† When you look back over your day or your week, if you often feel that you don’t have enough time or that you waste time (or if loved ones complain that you don’t spend enough time with them), identify where your time goes – the computer, TV, texting, video games are often the culprit – and try to give up that thing, or limit the amount of time you spend on it. If you decide to give up something that wastes your time, it’s very helpful to replace it with something positive: visiting friends or lonely relatives instead of spending time on Facebook, for example; playing with your children or taking exercise instead of playing games on the computer; reading a good spiritual book or the day’s Mass readings instead of surfing the net; spending time in prayer – alone, before the Blessed Sacrament, or praying a family rosary – instead of watching television. Very often people who eliminate a time-wasting habit during Lent and replace it with something better find that they don’t want to return to wasting time after Lent, because their lives and relationships have improved so much.
† Traditionally, of course, during Lent people often give up something they love to eat, but we should not think of Lent as being some kind of diet. If we are giving up sweets or other foods so we can fit into a bikini or be more attractive to the opposite sex, we’ve missed the point. Fasting from food is a bodily discipline that helps us discipline ourselves in other areas of our lives, as well as showing respect for our bodies as temples of the Holy Spirit by tempering unhealthy over-indulgence. For some people, this may mean not eating between meals, not eating after 7PM or not eating unhealthy foods. For others, it means giving up alcohol, nicotine, sugar or caffeine. Especially where there is a chemical dependence is involved, breaking the habit can be very difficult. In these cases, the grace of the penitential period – and the promise we have made to God – helps us to stick to our commitment even when we have physical cravings or painful withdrawal symptoms. Many people find that a Lenten fast from something like smoking turns into life-long freedom. It is certainly worth a try.
Dr. Taylor Marshall has compiled a list of 40 ideas for Lent. Some of the ideas involve making a sacrifice; others involve making a positive step in your faith life, rather than giving up something. Dr Marshall suggests choosing a few from the list – whatever suits your lifestyle or wherever God directs you – rather than trying to do all 40. (Subscribing to Dr Marshall’s podcasts is not on the list, but is a good idea, too.)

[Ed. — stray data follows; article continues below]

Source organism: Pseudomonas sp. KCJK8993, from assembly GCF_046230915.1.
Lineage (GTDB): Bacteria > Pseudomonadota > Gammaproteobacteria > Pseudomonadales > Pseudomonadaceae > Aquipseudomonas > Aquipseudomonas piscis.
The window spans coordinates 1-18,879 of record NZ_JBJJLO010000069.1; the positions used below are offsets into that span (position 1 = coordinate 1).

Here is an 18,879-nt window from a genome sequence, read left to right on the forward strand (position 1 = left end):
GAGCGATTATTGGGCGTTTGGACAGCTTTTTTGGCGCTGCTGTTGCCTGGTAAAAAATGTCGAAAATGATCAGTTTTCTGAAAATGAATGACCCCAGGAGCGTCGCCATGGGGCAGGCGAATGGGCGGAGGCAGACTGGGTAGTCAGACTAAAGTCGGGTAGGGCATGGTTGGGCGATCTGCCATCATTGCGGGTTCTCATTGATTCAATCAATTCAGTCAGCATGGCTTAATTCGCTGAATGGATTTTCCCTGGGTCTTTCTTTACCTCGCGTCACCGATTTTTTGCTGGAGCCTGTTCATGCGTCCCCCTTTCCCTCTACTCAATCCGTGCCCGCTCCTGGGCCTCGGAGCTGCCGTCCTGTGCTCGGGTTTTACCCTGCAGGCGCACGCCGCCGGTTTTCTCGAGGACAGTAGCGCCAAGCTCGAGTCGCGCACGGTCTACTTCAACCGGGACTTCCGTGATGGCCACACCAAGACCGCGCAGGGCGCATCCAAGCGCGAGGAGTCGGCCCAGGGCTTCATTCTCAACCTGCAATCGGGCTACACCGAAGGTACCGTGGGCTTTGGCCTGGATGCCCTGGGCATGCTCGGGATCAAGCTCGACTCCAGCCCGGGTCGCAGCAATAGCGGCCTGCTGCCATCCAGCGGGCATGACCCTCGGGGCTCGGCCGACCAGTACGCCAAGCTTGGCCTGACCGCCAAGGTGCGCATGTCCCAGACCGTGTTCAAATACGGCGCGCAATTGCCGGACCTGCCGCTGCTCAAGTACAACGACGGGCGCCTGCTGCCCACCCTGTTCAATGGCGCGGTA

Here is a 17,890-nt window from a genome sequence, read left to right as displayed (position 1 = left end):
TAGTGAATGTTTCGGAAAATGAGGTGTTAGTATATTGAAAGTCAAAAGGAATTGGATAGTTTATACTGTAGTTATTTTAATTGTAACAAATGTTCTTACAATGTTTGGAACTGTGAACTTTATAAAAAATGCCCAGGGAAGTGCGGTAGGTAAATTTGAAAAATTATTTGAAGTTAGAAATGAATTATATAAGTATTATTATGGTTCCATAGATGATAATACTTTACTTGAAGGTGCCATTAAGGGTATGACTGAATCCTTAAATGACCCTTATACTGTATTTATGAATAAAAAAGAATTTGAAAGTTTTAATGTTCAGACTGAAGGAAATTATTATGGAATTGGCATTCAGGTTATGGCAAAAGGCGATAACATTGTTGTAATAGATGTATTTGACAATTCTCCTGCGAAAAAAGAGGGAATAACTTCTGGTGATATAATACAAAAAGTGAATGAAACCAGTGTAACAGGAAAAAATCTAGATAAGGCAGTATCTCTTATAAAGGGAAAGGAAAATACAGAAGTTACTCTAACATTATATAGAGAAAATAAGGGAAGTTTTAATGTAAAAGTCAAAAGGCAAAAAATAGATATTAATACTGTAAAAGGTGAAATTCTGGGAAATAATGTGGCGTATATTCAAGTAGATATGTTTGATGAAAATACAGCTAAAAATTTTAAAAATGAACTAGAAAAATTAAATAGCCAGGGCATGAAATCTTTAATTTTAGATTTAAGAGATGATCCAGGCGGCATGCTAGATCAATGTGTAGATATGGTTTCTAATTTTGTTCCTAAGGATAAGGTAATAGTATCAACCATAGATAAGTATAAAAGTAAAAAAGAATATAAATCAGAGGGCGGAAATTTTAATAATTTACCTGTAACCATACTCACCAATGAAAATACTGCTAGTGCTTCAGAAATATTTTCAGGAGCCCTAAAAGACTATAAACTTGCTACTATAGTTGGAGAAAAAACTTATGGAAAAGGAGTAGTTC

For Lent, Our Sunday Visitor has prepared an interactive guide to Lent that you can access online. Click on any part of the calendar and you can read about Ash Wednesday and find reflections for each week in Lent. The OSV Lenten calendar is also downloadable to print out in a colorful and handy PDF document. Our Sunday Visitor also has an online and PDF resource for a simple explanation of the Lenten Season and how to understand and observe it.
Catholic Retreat Net has compiled seven resources for daily reflections during Lent, some of which can even be sent to your computer inbox. Praying in Lent could not be easier than that. The offerings range from resources for praying the traditional Liturgy of the Hours to reading the Gospel every day to a Lenten app designed by students for students. Check it out.
The Prayer of St Ephrem the Syrian
Saint Ephrem the Syrian lived in the 4th century. He wrote more than four hundred hymns, homilies, biblical commentaries and arguments against heresies. He is venerated as a saint among Syrian Christians. Saint Ephrem is probably most famous for a prayer that Eastern Christians pray during Lent and on any day of fasting. The prayer is said three times a day – morning (on waking), noon, and night (before retiring). It provides a good starting-point for Lenten penitence and self-examination:
O Lord and Master of my life, grant not unto me a spirit of idleness, of discouragement, of lust for power, and of vain speaking.
But bestow upon me, Thy servant, the spirit of chastity, of meekness, of patience, and of love.
Yea, O Lord and King, grant that I may perceive my own transgressions, and judge not my brother, for blessed art Thou unto ages of ages. Amen.